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In 1886, the Louisville and Jeffersonville Ferry Company acquired 118 acres of land along the Indiana side of the Ohio River. It was a peninsular shaped area just below Louisville at the point where 14 Mile Creek empties into the river. The location was blessed with soaring bluffs, cool springs and a flat area perfect for picnicking and entertainment.
It was largely utilized by church groups at first but it quickly became a favorite with the general public. As its popularity grew, accommodations for the crowds were initiated. A hotel for those who wished to stay overnight, or longer, was built and a dining room served hearty meals. Cabins were built for extended stays. There were baseball diamonds, hiking trails, row boats, and there was always a band. At some point a zoo, pony rides, and a carousel were introduced.
In 1923 David B. G. Rose of Kentucky bought the amusement park and changed its name. An iron arch was erected at the entrance proclaiming “Rose Island” and the park’s popularity continued as before for several years. As with all businesses, the amusement park was not exempt from the woes of the depression but it was still functioning when the flood of 1937 struck. As so many landmarks were, it was swept away and irretrievably lost.
In the early 1900’s, as a promotional “gimmick”, the Marks and Benson Clothing Store began offering a free, six months subscription to “American Boy” magazine to every boy between the age of seven and seventeen with the purchase of a suit or overcoat.
The “American Boy” was a book published by the Sprague Publishing Company of Detroit, Michigan. It was the forerunner of the Boy Scout magazine and it emphasized family values and clean living with some adventure stories thrown in.
The promotion was such a hit that the store decided to expand upon the idea and in 1907 it began sponsoring an “American Boy” outing. The first two years consisted of a day at the Hanover College campus grounds but by 1909 the store hit upon the idea of a boating excursion for the whole family to Fern Grove. The participating young man and his mother would receive a free ticket on an excursion boat and a badge for entrance into the park. The rest of the family could go along but would have to pay their way. The general public was also invited at the own expense.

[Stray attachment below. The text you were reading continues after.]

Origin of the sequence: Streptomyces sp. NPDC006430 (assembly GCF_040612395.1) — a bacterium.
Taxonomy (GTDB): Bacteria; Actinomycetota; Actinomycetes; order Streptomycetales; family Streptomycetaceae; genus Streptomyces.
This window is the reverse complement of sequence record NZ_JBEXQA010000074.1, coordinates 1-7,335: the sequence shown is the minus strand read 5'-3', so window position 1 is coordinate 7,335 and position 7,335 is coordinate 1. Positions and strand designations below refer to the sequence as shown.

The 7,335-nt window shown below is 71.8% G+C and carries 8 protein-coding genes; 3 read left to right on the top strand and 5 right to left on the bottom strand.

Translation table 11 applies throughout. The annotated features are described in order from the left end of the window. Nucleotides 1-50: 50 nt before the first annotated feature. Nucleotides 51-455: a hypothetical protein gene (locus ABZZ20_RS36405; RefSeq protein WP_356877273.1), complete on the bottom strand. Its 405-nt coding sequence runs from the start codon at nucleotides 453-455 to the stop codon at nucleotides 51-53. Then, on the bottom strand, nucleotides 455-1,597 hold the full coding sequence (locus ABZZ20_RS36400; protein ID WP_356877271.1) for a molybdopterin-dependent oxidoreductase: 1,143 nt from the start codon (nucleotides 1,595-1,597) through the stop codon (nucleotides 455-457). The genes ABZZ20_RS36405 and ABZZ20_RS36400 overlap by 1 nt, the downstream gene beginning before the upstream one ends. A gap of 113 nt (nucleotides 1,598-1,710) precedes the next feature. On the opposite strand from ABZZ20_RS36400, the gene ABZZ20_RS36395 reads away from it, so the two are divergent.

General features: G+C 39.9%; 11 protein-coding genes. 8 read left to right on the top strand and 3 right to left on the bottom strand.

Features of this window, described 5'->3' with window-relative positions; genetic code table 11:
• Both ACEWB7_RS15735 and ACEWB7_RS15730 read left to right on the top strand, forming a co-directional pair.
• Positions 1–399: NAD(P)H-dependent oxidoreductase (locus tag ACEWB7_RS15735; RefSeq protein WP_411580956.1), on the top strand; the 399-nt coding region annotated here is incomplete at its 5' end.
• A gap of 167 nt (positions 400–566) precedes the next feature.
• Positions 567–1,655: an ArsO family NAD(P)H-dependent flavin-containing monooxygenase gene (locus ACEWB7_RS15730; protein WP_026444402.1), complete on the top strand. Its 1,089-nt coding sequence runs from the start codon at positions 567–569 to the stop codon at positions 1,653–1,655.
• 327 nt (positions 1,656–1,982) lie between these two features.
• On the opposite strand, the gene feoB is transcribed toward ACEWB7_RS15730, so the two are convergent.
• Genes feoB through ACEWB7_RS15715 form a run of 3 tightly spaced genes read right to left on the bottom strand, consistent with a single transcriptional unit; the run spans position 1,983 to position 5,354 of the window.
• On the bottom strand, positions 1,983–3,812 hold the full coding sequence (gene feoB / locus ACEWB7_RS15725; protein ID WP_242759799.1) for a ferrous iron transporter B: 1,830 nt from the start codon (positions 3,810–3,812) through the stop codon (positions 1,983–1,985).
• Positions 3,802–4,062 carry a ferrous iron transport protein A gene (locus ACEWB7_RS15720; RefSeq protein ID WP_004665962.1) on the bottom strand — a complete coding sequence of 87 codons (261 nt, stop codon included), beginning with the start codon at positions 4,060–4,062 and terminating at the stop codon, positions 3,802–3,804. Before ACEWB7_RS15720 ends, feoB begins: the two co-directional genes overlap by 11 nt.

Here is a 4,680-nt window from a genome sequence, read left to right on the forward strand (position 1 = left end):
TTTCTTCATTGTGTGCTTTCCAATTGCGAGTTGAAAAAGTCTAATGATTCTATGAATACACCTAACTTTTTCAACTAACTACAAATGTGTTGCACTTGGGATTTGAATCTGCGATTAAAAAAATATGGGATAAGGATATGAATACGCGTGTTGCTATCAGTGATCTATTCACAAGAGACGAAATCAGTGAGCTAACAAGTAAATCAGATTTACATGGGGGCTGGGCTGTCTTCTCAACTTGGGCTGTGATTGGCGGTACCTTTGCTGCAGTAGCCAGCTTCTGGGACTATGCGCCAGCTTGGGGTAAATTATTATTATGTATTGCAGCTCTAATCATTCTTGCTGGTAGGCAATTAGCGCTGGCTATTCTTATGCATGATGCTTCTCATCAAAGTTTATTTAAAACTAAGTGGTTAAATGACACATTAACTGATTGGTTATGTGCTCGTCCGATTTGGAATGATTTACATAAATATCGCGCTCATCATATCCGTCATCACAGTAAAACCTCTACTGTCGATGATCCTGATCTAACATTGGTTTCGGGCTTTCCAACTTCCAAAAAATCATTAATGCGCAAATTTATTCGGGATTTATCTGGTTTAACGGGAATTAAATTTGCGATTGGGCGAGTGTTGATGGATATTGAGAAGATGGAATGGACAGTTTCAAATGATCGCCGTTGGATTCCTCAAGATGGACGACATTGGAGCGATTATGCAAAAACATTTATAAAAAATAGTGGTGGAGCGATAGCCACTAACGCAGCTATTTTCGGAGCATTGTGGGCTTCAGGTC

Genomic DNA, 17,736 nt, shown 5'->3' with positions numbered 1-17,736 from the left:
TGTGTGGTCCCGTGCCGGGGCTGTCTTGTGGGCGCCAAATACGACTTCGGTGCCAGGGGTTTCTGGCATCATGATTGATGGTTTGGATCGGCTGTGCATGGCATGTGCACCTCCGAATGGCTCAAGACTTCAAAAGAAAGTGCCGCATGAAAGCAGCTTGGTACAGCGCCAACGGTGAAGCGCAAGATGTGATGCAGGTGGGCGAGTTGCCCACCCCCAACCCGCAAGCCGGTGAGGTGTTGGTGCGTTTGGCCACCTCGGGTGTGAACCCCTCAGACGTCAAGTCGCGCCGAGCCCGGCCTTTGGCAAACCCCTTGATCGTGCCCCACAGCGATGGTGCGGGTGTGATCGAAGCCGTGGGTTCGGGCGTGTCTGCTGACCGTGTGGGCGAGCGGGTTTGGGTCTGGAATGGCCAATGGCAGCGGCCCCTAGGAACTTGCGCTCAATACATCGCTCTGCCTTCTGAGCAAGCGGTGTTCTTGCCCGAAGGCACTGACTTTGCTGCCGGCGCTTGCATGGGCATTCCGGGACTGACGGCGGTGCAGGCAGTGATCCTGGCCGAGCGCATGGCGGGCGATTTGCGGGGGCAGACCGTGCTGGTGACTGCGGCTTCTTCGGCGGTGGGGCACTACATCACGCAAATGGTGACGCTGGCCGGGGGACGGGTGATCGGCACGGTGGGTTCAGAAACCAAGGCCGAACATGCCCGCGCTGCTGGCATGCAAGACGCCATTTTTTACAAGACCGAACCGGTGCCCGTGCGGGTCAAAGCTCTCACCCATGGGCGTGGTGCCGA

On August 1, 1927 The Madison Courier reported that nearly 1,500 people took advantage of the outing. It was a good deal on both sides as Marks and Benson obviously received reduced rates by delivering a crowd, the steamboat companies were assured of a full boat and the boys enjoyed a free day of entertainment.
A day at Fern Grove
At the height of its popularity, nearly 2,000 people would pour out of Madison and onto the steamboat early in the morning. The participating boys picked up their tickets up at 6 o’clock in the morning, the store would close its doors and at 6:30 the boys and their families marched down to the boat. There the calliope would be blasting out and soon after, the townspeople began to stream up the gangplank. Everyone jockeyed for position on the decks and tried to snag a deck chair. Picnic baskets laden with fried chicken, potato salad, hard boiled eggs and chocolate cake were stacked everywhere along with blankets and baseball gear.
As the boat pulled out at 8 o’clock the band would begin to play and people walked the decks visiting with neighbors and enjoying the scenery. At about 11 o’clock the picnic baskets were hauled out, blankets spread and lunch was eaten. Fern Grove came into sight about noon and all hurried off the boat into “nature’s paradise”.
The store provided organized sports events such as foot races and baseball games but many preferred to find their own amusements. Young couples walked hand in hand along the edge of the fern banks or took a row boat ride. Children attended the zoo or rode the merry-go-round and parents tended to toddlers and spread out the blanket to listen to the band.
At five o’clock the boat whistle sounded the “all aboard” and folks scrambled to find their belongings and get back on the boat. The blankets were folded and they proceeded to the water’s edge and waited in line to climb the gangplank. They were dusty, tired and hungry so the picnic basket was opened and the last of its contents were consumed and the contented group floated back down the river. The younger children were already asleep in their mother’s arms, oblivious to their surroundings. The band would “play them home” and some people still had the energy to dance a little.
At 9 o’clock they exited the boat at Madison, dragging picnic baskets, blankets and baseball bats behind them. All, no doubt, were hoping someone in the family would need a new suit of clothes by next summer.
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